Gold plunges posts first weekly loss since early June


Gold futures ended lower Friday, pulling back after two straight days of gains, with prices registering their first weekly loss in 10 weeks on the back of recent strength in U.S. Treasury yields.

The week began with gold trading in record territory, but will end with “several factors weighing on the price of gold,” including hopes for a COVID-19 vaccine and a rise in Treasury yields, said Chris Gaffney, president of World Markets at TIAA Bank. Higher yields in government debt have been attributed to some of the softness in the gold, which doesn’t offer a yield.

The 10-year Treasury note yield TMUBMUSD10Y on Thursday touched its highest in eight weeks. In Friday dealings, it was trading at 0.693% compared with 0.562% last Friday.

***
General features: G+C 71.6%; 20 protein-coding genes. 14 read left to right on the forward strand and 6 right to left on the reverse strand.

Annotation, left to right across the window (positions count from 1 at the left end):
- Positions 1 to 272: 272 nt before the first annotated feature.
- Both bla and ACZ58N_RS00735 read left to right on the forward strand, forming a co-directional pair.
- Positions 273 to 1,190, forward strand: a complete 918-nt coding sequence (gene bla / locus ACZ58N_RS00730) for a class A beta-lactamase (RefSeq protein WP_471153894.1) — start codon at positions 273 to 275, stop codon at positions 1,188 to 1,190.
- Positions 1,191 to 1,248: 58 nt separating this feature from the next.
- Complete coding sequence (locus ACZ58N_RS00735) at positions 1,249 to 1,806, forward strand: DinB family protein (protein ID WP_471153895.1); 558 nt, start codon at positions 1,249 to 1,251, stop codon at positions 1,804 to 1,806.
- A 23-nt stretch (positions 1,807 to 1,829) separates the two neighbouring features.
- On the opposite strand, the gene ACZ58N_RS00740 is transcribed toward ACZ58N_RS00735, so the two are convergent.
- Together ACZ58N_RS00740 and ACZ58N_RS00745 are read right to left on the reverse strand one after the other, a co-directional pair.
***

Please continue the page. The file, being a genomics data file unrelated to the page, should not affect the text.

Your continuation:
“The ‘cost of carry’ of gold is negative in the current environment as investors are not sacrificing interest to carry hard assets such as gold,” Gaffney told MarketWatch.

December gold GCZ20 GC00 retreated $20.60, or nearly 1.1%, to settle at $1,949.80 an ounce, after climbing 1.1% on Thursday. Gold prices saw a weekly decline of about 3.9%, based on the most-active contract’s settlement last Friday, which snapped a nine-week win streak, according to FactSet data. On Tuesday, futures prices suffered the biggest daily dollar decline since April 15, 2013.

Meanwhile, September silver prices SIU20 dropped $1.63, or 5.9%, to end at $26.089, after surging 6.7% a day ago. Silver suffered a 5.3% weekly loss.

‘If one word could be used to describe gold’s price action this week, the best fit would be “insane”.’
— Lukman Otunuga, FXTM
“If one word could be used to describe gold’s price action this week, the best fit would be ‘insane’,” Lukman Otunuga, senior market analyst at FXTM, told MarketWatch.

“After experiencing an intense session of profit-taking earlier in the week…the precious metal is trading back above $1,950,” he said.

“Investors still remain attracted towards the precious metal thanks to U.S.-China tensions, the U.S. stimulus stalemate and an unloved U.S. dollar.”

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